Much of Ontario heading into Stage 3 of COVID-19 reopening plan this Friday
A large swath of Ontario will move to Stage 3 of the province's reopening plan on July 17, with the exception of the Greater Toronto Area and other parts of southern Ontario, which will remain in Stage 2 for now.
The province's plan will allow for activities such as indoor dining in restaurants, live performing arts shows and the reopening of movie theatres and playgrounds — albeit with significant health and safety measures in place, including physical distancing, enhanced cleaning protocols and Plexiglas barriers.
"Every corner of our province is getting back to work," Premier Doug Ford said at a Monday news conference.
"Today, we are ready to take the next step."
The province says it will allow indoor gatherings of up to 50 people in Stage 3 and outdoor gatherings of up to 100 people. However, according to the plan, physical distancing remains a requirement for all people who are not from the same household or established social circle.
Work colleagues, including performers and crews, do not count toward gathering limits, according to the province.
The following public health units will remain in Stage 2 for the time being:
Durham Region Health Department.
Haldimand-Norfolk Health Unit.
Halton Region Public Health.
Hamilton Public Health Services.
Lambton Public Health.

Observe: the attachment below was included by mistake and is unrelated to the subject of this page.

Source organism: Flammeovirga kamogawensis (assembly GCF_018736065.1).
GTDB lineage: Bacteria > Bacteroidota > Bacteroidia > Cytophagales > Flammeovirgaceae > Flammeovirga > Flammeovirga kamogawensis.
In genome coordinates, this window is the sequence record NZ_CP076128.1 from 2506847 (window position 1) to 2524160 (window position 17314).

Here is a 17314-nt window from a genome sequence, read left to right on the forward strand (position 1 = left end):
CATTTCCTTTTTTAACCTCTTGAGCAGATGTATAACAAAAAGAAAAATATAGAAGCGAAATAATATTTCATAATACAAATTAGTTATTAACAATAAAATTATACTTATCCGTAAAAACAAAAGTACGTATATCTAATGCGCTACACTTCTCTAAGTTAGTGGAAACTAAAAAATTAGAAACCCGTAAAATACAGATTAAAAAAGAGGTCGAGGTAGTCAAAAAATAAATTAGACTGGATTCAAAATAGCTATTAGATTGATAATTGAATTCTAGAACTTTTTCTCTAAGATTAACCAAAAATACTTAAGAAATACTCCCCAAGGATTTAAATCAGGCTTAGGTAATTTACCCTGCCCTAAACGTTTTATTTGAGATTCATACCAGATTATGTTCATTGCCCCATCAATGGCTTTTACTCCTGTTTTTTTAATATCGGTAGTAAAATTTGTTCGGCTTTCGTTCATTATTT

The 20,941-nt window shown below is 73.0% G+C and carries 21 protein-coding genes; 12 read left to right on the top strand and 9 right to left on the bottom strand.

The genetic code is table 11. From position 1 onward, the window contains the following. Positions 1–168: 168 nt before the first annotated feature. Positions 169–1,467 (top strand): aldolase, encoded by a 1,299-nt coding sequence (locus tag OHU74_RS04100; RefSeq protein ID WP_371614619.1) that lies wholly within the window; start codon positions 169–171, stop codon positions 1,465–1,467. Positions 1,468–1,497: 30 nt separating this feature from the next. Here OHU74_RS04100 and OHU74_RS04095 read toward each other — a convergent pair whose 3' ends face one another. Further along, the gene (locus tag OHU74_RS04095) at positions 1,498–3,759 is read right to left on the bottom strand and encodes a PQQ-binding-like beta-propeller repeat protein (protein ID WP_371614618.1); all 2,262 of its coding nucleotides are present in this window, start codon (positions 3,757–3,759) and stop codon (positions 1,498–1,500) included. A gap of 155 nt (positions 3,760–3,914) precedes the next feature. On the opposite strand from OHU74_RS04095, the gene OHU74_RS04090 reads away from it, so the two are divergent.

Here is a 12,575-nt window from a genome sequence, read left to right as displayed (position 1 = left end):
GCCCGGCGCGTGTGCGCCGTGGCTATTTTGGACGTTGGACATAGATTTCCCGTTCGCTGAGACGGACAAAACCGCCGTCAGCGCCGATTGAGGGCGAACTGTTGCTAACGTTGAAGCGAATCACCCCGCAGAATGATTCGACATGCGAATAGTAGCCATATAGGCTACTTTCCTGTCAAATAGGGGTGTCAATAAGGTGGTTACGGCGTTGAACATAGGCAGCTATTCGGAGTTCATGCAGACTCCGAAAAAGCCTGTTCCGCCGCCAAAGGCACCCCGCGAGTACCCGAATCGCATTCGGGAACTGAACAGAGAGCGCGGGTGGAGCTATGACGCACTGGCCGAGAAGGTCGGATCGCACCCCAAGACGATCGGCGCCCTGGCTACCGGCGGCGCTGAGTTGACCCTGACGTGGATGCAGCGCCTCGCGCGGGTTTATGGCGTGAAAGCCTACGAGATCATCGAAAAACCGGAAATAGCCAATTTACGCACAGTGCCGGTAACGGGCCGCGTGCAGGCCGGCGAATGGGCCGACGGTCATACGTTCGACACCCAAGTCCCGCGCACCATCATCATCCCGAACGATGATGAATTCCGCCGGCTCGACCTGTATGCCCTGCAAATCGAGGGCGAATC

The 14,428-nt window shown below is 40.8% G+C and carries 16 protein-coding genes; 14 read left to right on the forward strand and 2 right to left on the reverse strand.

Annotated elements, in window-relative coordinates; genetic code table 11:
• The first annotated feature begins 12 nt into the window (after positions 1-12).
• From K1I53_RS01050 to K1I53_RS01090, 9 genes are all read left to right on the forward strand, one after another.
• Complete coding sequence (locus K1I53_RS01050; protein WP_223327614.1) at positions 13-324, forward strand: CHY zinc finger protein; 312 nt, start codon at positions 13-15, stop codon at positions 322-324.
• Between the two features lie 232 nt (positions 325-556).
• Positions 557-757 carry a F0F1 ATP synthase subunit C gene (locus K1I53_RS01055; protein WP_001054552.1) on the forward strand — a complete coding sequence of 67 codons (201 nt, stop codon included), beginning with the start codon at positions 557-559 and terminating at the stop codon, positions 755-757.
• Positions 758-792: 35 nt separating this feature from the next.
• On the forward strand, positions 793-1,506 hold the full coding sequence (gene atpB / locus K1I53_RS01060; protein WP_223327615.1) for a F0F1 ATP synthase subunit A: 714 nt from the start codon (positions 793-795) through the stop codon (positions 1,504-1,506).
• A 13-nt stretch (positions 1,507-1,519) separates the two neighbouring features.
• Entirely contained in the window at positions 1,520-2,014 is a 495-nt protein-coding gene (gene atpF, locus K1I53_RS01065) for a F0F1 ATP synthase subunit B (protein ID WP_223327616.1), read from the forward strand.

Niagara Region Public Health.
Peel Public Health.
Toronto Public Health.
Windsor-Essex County Health Unit.
York Region Public Health.
"These regions entered Stage 2 later on, so we need just a little more time," Ford said. "I want the people in these regions to know we won't leave anyone behind.
"We will keep working until every part of this province gets to Stage 3."
The plan also says that people gathering inside for religious services, weddings or funerals can continue to fill up to 30 per cent of a room's capacity in Stage 3.
It also dictates that sport facilities and gyms can reopen but notes that physical distancing still must be maintained, "except if playing a team sport or as needed for personal training."
Amusement parks and water parks are not being allowed to reopen in Stage 3 at the moment.
WATCH | Premier Doug Ford outlines what Stage 3 of reopening in Ontario will look like: